The $26 billion merger between T-Mobile and Sprint has been approved, ending a years-long attempt to combine the United States’ third- and fourth-largest wireless carriers.
A federal judge ruled Tuesday in favor of the marriage allowing the two telecom giants to combine. US District Court Judge Victor Marrero said in his ruling that he didn’t envision the companies “would pursue anticompetitive behavior” and rejected the lawsuit brought on by a dozen US states.
The judge said that Sprint on its own couldn’t “continue operating as a strong nationwide competitor.” Sprint is currently in fourth place, but the company claimed its path to deploying a nationwide 5G network without T-Mobile was uncertain.
States’ attorneys general argued that approving the merger would make wireless service and prices worse for Americans. But Judge Marrero said he was ultimately unpersuaded by the states’ economic theories and analytical modeling, writing that the two sides’ claims ultimately came down to competing crystal balls. He said he was relying substantially on his own “skills and frontline experience” to reach a decision.
“How the future manifests itself and brings to pass what it holds is a multifaceted phenomenon that is not necessarily guided by theoretical forces or mathematical models,” he wrote.
Sprint’s stock shot up a stunning 70% at the open. T-Mobile shares also spiked 12% early trading Tuesday.
T-Mobile CEO John Legere called the ruling a “huge victory” and said in a statement that the new company, which will retain the T-Mobile name, is “great for consumers and great for competition.”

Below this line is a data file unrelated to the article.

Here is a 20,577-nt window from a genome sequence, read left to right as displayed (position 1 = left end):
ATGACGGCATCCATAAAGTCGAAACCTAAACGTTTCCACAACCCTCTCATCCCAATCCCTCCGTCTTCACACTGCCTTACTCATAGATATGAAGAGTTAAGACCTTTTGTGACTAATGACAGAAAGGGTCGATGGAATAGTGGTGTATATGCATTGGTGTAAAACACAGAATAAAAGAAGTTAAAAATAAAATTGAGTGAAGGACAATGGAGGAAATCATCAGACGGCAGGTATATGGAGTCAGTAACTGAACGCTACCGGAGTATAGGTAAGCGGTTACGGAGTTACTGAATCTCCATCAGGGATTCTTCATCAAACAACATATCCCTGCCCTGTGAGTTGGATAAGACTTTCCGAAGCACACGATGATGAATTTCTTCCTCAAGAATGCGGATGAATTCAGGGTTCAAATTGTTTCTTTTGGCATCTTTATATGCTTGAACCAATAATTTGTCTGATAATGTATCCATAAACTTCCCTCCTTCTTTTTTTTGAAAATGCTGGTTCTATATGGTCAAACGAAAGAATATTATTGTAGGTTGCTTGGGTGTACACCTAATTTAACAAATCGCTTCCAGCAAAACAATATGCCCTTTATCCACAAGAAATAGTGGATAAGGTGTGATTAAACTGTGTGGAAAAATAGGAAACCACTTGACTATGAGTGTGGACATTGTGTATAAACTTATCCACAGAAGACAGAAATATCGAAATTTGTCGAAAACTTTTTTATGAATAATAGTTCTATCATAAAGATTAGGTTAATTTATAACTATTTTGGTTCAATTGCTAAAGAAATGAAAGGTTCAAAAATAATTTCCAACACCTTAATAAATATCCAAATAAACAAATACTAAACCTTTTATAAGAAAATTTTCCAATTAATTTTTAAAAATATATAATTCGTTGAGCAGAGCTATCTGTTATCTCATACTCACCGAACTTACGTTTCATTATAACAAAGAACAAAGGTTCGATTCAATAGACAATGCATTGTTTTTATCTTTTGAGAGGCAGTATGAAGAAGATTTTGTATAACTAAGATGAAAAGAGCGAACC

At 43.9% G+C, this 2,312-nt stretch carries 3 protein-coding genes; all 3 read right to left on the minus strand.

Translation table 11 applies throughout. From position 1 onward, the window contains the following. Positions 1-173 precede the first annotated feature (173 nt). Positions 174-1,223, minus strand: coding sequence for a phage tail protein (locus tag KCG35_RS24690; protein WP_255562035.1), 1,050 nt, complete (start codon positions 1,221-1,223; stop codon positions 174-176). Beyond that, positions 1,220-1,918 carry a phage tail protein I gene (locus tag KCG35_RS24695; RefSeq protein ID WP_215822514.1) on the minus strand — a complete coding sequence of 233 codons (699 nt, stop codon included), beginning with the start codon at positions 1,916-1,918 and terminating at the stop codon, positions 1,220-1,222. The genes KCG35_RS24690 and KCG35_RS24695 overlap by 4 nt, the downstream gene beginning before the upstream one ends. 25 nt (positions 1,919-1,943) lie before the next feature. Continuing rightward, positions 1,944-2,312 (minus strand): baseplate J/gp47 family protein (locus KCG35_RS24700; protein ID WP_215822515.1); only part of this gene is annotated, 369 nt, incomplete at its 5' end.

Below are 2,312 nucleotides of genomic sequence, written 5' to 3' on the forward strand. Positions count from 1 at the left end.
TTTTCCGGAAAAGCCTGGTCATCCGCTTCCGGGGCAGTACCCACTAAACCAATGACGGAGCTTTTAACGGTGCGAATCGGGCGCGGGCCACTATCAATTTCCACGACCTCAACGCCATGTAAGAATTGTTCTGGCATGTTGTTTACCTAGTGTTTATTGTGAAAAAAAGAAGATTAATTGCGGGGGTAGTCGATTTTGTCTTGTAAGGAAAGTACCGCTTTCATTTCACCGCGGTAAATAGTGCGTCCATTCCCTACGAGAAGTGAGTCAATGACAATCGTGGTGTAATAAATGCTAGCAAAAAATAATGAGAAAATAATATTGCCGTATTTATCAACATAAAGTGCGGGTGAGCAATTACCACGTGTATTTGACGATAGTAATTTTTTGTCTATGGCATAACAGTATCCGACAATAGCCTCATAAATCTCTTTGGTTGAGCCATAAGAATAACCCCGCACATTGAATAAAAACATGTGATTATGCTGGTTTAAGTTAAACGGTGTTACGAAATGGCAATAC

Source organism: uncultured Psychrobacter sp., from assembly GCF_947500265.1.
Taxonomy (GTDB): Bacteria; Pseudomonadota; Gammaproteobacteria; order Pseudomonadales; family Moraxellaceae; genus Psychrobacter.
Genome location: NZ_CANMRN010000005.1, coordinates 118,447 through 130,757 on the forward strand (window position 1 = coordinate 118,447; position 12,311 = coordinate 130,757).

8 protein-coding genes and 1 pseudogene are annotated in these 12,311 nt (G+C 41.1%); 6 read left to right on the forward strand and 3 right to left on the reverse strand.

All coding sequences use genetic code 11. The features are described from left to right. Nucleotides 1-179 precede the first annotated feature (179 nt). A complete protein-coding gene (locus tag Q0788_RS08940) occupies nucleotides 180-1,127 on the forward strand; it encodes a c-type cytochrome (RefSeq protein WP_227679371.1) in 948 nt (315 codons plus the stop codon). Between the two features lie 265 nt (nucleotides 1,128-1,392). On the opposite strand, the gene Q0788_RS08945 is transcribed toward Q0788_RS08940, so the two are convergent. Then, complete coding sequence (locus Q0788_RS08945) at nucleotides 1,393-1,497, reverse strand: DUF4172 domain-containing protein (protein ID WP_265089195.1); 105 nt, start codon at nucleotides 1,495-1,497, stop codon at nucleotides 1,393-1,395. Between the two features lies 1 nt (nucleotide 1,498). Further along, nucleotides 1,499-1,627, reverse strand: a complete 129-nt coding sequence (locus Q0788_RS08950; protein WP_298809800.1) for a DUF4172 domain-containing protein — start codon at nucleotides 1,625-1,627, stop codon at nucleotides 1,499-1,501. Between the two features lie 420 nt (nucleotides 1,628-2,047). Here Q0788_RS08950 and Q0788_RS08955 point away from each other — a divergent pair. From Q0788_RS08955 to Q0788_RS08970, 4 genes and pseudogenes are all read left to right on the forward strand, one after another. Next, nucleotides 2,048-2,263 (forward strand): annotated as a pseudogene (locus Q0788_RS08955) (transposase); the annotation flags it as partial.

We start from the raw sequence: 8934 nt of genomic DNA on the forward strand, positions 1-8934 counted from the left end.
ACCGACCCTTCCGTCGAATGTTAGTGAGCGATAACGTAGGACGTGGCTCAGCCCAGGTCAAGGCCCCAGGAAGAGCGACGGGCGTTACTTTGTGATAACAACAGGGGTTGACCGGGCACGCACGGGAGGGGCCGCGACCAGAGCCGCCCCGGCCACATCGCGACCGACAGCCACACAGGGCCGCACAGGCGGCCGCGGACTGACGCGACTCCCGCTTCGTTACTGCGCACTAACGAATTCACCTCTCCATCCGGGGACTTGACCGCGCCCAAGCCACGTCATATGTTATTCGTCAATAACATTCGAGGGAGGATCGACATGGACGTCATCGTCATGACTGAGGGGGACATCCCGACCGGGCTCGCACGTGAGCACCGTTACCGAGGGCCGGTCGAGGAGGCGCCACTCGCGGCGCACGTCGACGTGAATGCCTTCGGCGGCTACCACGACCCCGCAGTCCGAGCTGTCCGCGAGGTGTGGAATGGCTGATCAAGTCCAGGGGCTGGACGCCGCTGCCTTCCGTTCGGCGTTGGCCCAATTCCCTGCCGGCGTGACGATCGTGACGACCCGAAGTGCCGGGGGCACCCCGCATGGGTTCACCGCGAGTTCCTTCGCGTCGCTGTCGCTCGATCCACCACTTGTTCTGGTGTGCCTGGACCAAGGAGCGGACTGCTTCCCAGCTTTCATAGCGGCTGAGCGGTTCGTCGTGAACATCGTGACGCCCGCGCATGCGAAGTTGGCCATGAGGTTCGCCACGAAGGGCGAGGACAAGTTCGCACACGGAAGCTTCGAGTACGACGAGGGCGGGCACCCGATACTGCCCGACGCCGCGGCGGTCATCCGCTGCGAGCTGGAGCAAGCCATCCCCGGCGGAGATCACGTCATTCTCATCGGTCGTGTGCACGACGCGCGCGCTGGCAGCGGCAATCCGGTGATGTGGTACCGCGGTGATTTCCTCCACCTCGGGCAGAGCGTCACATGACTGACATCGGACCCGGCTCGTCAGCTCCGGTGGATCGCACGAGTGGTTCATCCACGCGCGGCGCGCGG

The companies touted the merger’s benefits, claiming lower prices, expanded 5G and new jobs. They said the combination will ultimately employ 11,000 more full-time people than the standalone companies would have over the next four years. They said an additional 12,000 jobs will be created to staff 600 new stores and five new “customer experience centers.”
The merger could be finalized in early April. A new website has been started to promote the combined companies at NewTMobile.com.
To alleviate antitrust concerns, Sprint and T-Mobile have proposed a deal with Dish Network (DISH), which would buy some wireless assets from the companies to create a new nationwide carrier. The companies hoped that would remedy the merger’s effects on the market. They also promised that prices wouldn’t rise and accelerate the rollout of new, ultra-fast 5G mobile network.
Two key attorneys general weren’t pleased with the ruling.
Letitia James, the AG from New York, said in statement the reduced competition is “bad for consumers, bad for workers, and bad for innovation.” She added the state will will examine a possible appeal.
California’s AG Xavier Becerra said he is “prepared to fight as long as necessary to protect innovation and competitive costs.”
The combination forms a third national wireless behemoth about the size of Verizon (VZ) and AT&T (T). (AT&T owns CNN’s parent company, WarnerMedia.)
The merger saga between T-Mobile and Sprint has been ongoing since April 2018 when the current deal was proposed. Federal regulators, including the US Department of Justice and the Federal Communications Commission, already approved the merger last year. The states were the final hurdle, and Sprint (S) and T-Mobile (TMUS) battled for the merger’s approval in a Manhattan federal court in December.
FCC chairman Ajit Pai said he was “pleased” with the decision. citing the companies’ promise to expand 5G.
“This transaction represents a unique opportunity to speed up the deployment of 5G throughout the United States, put critical mid-band spectrum to more productive use, and bring much faster mobile broadband to rural American,” Pai said in a statement. “This is a big win for American consumers.”